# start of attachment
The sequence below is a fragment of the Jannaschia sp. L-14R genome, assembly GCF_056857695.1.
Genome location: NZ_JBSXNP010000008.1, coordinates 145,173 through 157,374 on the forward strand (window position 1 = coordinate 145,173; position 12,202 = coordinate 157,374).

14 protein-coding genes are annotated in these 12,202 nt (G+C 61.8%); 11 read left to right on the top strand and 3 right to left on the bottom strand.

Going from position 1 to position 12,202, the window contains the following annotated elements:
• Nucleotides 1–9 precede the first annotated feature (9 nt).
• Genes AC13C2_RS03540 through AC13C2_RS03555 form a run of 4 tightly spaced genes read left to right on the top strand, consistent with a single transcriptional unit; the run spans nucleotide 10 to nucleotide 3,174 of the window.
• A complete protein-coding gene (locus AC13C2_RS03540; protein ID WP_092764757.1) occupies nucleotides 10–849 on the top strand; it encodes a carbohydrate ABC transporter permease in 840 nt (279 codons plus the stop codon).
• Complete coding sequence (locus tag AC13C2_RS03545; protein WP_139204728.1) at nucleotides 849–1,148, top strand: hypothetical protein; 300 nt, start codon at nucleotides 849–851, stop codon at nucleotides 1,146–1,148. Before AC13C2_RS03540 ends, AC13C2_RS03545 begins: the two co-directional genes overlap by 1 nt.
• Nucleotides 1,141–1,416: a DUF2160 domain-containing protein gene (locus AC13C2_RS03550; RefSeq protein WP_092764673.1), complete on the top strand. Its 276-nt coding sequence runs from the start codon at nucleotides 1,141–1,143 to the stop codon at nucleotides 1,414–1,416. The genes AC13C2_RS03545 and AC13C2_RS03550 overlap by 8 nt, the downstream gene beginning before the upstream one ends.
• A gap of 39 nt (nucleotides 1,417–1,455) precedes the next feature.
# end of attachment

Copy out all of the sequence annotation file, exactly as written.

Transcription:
The sequence below is a fragment of the Jannaschia sp. L-14R genome, assembly GCF_056857695.1.
Genome location: NZ_JBSXNP010000008.1, coordinates 145,173 through 157,374 on the forward strand (window position 1 = coordinate 145,173; position 12,202 = coordinate 157,374).

14 protein-coding genes are annotated in these 12,202 nt (G+C 61.8%); 11 read left to right on the top strand and 3 right to left on the bottom strand.

Going from position 1 to position 12,202, the window contains the following annotated elements:
• Nucleotides 1–9 precede the first annotated feature (9 nt).
• Genes AC13C2_RS03540 through AC13C2_RS03555 form a run of 4 tightly spaced genes read left to right on the top strand, consistent with a single transcriptional unit; the run spans nucleotide 10 to nucleotide 3,174 of the window.
• A complete protein-coding gene (locus AC13C2_RS03540; protein ID WP_092764757.1) occupies nucleotides 10–849 on the top strand; it encodes a carbohydrate ABC transporter permease in 840 nt (279 codons plus the stop codon).
• Complete coding sequence (locus tag AC13C2_RS03545; protein WP_139204728.1) at nucleotides 849–1,148, top strand: hypothetical protein; 300 nt, start codon at nucleotides 849–851, stop codon at nucleotides 1,146–1,148. Before AC13C2_RS03540 ends, AC13C2_RS03545 begins: the two co-directional genes overlap by 1 nt.
• Nucleotides 1,141–1,416: a DUF2160 domain-containing protein gene (locus AC13C2_RS03550; RefSeq protein WP_092764673.1), complete on the top strand. Its 276-nt coding sequence runs from the start codon at nucleotides 1,141–1,143 to the stop codon at nucleotides 1,414–1,416. The genes AC13C2_RS03545 and AC13C2_RS03550 overlap by 8 nt, the downstream gene beginning before the upstream one ends.
• A gap of 39 nt (nucleotides 1,417–1,455) precedes the next feature.